Wednesday, January 05, 2005

Satellite Radio Sans Satellites?

I've never yet listened to satellite radio myself, but here are the selling points as I imagine them, in increasing order of importance:

1) you get radio reception even driving through the middle of nowhere
2) you can get radio whose main intended audience is located far away from you, e.g., baseball games from the old home town
2b) you can get radio whose audience has a low population density
3) you don't have to hunt for a station you like in an unfamiliar city
4) possibly better music quality due to digital broadcast
5) pay a subscription fee to avoid listening to commercials
6) [not yet, but eventually] traffic and weather data presented in map form, for better use by you/your navigation system

The thing that strikes me is that only (1)-(3) have the slightest thing to do with satellites or nationwide coverage, and (1)-(2) are more-or-less niche markets by construction, made even less compelling by the advent of iPods and Internet radio. (3) could be supplied by any radio with an intelligent program guide. And (4)-(6) are all about the digital encoding of data.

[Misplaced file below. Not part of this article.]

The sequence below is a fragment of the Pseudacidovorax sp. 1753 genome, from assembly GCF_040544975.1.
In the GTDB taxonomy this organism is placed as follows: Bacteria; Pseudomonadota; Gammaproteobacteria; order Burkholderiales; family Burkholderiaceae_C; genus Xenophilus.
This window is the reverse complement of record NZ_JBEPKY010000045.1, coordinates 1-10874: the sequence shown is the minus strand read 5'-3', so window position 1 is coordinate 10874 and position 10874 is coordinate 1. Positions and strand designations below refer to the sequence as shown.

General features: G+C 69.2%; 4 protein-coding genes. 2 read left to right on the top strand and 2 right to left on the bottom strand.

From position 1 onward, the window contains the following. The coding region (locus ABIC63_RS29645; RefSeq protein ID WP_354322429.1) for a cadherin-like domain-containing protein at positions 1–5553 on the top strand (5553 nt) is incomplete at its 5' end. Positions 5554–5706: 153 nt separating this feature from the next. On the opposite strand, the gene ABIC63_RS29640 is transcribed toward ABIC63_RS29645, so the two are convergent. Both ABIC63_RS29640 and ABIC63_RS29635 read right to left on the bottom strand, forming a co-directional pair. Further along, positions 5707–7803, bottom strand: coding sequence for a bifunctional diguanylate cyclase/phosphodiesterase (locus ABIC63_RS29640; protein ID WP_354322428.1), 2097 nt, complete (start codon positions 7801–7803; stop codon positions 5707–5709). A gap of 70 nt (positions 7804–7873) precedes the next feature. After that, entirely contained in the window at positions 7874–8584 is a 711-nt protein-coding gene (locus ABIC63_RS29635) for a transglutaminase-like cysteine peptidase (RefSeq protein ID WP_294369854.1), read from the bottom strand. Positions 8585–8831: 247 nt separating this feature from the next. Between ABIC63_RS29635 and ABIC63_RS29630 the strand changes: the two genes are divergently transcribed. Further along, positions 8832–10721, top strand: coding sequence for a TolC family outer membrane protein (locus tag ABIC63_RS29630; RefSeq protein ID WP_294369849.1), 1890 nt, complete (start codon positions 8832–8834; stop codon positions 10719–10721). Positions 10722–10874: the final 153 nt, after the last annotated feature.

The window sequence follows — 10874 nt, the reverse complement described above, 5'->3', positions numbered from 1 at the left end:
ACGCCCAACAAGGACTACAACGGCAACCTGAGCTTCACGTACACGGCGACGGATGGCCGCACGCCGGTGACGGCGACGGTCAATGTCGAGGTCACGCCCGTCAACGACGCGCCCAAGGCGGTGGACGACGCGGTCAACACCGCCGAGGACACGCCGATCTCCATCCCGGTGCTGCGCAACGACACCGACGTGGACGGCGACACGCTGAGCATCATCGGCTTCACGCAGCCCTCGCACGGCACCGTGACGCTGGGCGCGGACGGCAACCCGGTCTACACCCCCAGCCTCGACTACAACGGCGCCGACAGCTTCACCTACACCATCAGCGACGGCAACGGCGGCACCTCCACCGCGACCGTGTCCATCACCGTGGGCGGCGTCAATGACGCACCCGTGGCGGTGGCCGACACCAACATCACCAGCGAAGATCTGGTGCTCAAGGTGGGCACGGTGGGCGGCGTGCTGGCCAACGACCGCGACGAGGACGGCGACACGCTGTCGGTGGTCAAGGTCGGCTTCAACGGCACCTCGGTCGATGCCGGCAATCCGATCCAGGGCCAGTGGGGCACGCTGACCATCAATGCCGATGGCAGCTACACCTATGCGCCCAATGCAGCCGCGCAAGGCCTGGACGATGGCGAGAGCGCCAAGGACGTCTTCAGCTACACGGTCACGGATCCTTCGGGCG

So why satellites per se? Why not a network or loose confederation of terrestrial stations with digital broadcasts? Satellites aren't cheap.

The (imperfect) analogy that keeps occurring to me is Iridium. With Iridium you could make phone calls from the desert, but people don't want to make phone calls from the desert sufficiently often for Iridium to win out over terrestrial cell phones with smaller, cheaper handsets.

But, the countervailing analogy would be to satellite television, which seems to be successful.

I guess terrestrial digital radio is being implemented by the BBC.


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